Mum of teen who died by suicide after being outed demands urgent action

Tyler Clementi sadly took his own life in 2010. His parents founded an anti-bullying charity in his memory (Tyler Clementi Foundation)

A mother whose son took his own life after bullies outed him online is calling for action on the “epidemic” of LGBT+ bullying.

Tyler Clementi, 18, tragically died in 2010. He was driven to suicide when his college roommate covertly filmed him kissing another man and then livestreamed it online.

His death brought national attention to cyberbullying and the struggles of LGBT+ youth. Tyler’s parents, Jane and Joseph Clementi, later established the Tyler Clementi Foundation in his memory.

The organisation aims to end online and offline bullying with a particular focus on young LGBT+ people, who are disproportionately affected by mental health issues.

Speaking to PinkNews ahead of World Mental Health Day, Jane Clementi explained the need for greater insight into the causes and effects of online abuse.

“I believe bullying is a true mental health crisis,” she said. “It is a mental health incident whether you’re on the victim’s side or the bully’s side, because oftentimes we find that it is hurt people who hurt other people. And it also affects everyone who’s seeing that kind of behaviour.”

She regrets that the landscape of online bullying hasn’t changed much in the wake of her son’s death, explaining that although more conversations are being had around the subject, the culture simply hasn’t shifted fast enough.

“It’s an epidemic, in my opinion, and unfortunately I see it even through celebrities who are using social media platforms in harmful ways to attack people’s characters as opposed to having civil, respectful conversations.

“Technology is a great thing but we need to teach people how to use it as the good tool it is, and not to allow people to weaponise it, to harm others, like they did with Tyler and so many others still to this day.”

Recent studies indicate that LGBT+ bullying is the most prevalent type of bullying and is more common than incidents relating to racism, sexism or religion. Clementi believes tackling this form of abuse is key to reducing bullying rates overall.

Tyler Clementi’s fellow students paid their respects at a memorial on October 1, 2010  (Emmanuel Dunand/AFP/Getty)

“Our organisation speaks to all types of bullying, but near and dear to me is Tyler’s story and I do believe in my heart that Tyler was targeted because of his sexual orientation,” she said.

“There is research that shows if there is a gay-straight alliance in schools, the statistics are lower for bullying and suicide of all people, the overall environment is better, whether you’re gay or straight.

“So I think we can extrapolate from that research. If we can get rid of LGBT+ bullying, I think there will be much less bullying overall.”

She drew parallels between her son and Channing Smith, a 16-year-old from Tennessee who took his own life last month after classmates outed him on Snapchat and Instagram.

“It is tragic, and it’s not [just] the fact that somebody could out someone like that, it’s that the resources aren’t there. No one intervened and stepped in in that situation,” she said.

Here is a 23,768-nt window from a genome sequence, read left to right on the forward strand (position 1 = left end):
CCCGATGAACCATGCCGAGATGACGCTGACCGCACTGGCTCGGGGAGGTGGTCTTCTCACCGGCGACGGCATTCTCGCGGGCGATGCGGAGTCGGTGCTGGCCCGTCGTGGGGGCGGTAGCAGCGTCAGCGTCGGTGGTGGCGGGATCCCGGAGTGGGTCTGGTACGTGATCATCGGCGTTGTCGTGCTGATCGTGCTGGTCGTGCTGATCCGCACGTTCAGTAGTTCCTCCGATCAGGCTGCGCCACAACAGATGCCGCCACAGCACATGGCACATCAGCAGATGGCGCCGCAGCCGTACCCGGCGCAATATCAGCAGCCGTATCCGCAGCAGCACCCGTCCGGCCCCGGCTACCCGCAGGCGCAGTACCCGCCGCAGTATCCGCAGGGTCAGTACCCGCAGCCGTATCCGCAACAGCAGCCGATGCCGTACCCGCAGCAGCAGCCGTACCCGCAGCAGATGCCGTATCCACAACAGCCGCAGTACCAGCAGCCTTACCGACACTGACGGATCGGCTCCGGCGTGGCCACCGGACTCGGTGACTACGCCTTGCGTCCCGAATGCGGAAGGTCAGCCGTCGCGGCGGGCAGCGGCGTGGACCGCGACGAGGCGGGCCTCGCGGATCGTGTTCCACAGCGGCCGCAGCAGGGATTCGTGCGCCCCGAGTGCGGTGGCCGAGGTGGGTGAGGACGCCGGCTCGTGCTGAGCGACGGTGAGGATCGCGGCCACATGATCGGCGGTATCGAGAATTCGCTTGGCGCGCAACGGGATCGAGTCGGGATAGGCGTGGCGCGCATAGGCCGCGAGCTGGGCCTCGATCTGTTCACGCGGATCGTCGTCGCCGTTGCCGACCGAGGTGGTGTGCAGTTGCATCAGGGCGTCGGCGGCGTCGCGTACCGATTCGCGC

16-year-old Channing Smith was described by family as “the sweetest kid ever from birth.” (Screenshot: News Channel 5)

“That’s why one of [the Foundation’s] biggest programmes is about getting somebody into that space, to say, ‘I’m here for you,’ reach out to the person being targeted and interrupt what’s happening, or if nothing else, report it.”

LGBT+ people are under the spotlight in the US this week as the Supreme Court heard arguments for and against legal protections for LGBT+ people in employment settings.

It’s a critical time for LGBT+ youth, whose mental health is directly affected by such high-profile cases. Clementi pointed to research indicating a significant drop in LGBT+ suicides in the six months after marriage equality was passed in the US.

“Knowing there are positive role models out there, that there is a positive future for them, it changes someone’s whole mindset and can be so, so supportive,” she said, urging adults to moderate their language when discussing the case in front of young people who may not have come out yet.

Protesters rally in front of the US Supreme Court during a critical set of cases concerning the rights of LGBT+ people in the workforce (Mark Wilson/Getty)

To any young LGBT+ person currently struggling with their mental health, she had the following message.

“You are perfect, and you might not feel it right now but there is a world out there that wants to celebrate you.

“I don’t want to say it’s going to get better today or tomorrow, because if you are aged 10 or 12 and are in an unsupportive school or home, it may get worse in the next few steps.

“But look broader. There are people and places you can go to for support, you just have to keep your eyes and ears open. It will get better. We are on an upswing – percentage-wise, more people now are welcoming and celebrating varieties and differences in everything that we are.

“Just hold on. Don’t make rash, quick decisions that can’t be changed.”

If you are in the US and are having suicidal thoughts, suffering from anxiety or depression, or just want to talk, call the National Suicide Prevention Line on 1-800-273-8255 or speak. If you are in the UK, you can contact the Samaritans on 116 123.